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Source:

Nursing2015

July 2004, Volume 34 Number 7 , p 54 - 55

Author

  • NANCY RAYHORN RN, cGRN, BSN

Abstract

Outline

  • What is GERD?

  • How will my health care provider know I have GERD?

  • How is GERD treated?

  • How does my GERD medicine help me?



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    What is GERD?

    Short for gastroesophageal reflux disease, GERD causes heartburn and other problems, such as chest pain, nausea, and coughing, after you eat. These problems happen when food or liquid in your stomach goes the wrong way and travels up your esophagus instead of staying in your stomach.

    Normally, food passes from your mouth down your esophagus into your stomach. A muscle where your esophagus and stomach meet keeps food in your stomach. But if you have GERD, the muscle sometimes opens at the wrong times, letting food and stomach acid into your esophagus. This causes heartburn, coughing, and other symptoms.

    Figure. No caption available. How will my health care provider know I have GERD?

    First, she'll ask you many questions about your health and your symptoms. She'll ask you to describe your symptoms and what triggers them. She'll also want to know how long symptoms last and what makes them go away. She'll probably diagnose GERD based on your symptoms. You won't need tests unless you have symptoms that don't improve with treatment. Then your health care provider may order one or more of these tests:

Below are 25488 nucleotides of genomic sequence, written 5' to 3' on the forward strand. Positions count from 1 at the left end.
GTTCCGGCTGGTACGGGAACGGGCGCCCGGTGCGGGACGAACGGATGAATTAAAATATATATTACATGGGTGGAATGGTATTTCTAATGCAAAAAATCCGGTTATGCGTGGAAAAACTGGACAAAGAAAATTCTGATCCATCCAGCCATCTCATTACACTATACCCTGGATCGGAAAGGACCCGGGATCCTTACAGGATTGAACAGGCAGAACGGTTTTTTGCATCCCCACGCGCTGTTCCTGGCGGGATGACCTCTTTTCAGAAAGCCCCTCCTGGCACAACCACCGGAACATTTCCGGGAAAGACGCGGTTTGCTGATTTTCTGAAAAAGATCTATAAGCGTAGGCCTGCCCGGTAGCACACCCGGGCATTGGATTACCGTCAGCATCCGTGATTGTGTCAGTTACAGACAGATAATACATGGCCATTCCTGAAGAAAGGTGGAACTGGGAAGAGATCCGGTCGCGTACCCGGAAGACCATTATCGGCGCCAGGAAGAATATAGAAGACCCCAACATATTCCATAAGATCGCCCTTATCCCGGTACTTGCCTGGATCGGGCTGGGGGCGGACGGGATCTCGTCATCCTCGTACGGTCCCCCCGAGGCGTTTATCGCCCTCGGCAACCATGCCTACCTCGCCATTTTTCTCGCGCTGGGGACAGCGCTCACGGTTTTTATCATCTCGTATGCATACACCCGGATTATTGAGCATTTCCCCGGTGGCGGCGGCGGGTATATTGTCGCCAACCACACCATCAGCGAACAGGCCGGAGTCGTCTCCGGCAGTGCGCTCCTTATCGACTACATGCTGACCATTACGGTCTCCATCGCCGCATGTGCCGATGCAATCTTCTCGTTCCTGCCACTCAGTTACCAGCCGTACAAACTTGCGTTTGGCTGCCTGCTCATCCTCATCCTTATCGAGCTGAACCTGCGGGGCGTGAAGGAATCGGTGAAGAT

* Barium upper gastrointestinal radiography (X-ray) . You'll be asked to drink a chalky-tasting liquid containing barium , which coats your esophagus and stomach so they show up on X-ray. A technologist will take X-rays of your esophagus, stomach, and small intestine. This test may last several hours.

    * Esophagogastroduodenoscopy with biopsies . Your health care provider will place a flexible tubelike instrument called an endoscope down your throat. She'll use it to ...

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